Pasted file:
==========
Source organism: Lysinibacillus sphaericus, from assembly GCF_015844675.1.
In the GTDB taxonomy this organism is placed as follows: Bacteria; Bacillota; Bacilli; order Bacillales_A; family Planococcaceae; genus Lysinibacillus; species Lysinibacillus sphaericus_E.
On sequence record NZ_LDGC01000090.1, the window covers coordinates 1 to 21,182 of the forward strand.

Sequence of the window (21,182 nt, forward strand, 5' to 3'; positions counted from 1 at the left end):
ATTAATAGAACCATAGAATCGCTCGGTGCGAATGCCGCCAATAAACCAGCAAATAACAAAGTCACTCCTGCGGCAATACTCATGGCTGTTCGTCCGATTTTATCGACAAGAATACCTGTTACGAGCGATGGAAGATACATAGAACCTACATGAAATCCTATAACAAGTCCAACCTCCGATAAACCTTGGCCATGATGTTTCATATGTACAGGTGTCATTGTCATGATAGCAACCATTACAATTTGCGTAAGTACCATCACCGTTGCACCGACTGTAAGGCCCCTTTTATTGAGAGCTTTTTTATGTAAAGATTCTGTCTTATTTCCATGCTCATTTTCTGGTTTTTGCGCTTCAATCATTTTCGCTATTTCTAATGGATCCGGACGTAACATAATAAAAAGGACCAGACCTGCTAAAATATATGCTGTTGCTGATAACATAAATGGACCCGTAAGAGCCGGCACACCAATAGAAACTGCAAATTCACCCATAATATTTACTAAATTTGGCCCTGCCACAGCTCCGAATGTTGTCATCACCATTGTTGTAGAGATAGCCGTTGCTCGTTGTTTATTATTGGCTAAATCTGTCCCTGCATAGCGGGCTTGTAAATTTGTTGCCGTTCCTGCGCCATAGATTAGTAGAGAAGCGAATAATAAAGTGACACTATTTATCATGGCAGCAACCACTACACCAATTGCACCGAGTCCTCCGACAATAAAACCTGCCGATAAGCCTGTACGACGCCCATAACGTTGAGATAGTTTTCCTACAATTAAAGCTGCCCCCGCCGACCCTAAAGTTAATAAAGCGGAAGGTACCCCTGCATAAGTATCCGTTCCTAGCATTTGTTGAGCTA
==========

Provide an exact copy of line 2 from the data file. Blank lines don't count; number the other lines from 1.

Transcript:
In the GTDB taxonomy this organism is placed as follows: Bacteria; Bacillota; Bacilli; order Bacillales_A; family Planococcaceae; genus Lysinibacillus; species Lysinibacillus sphaericus_E.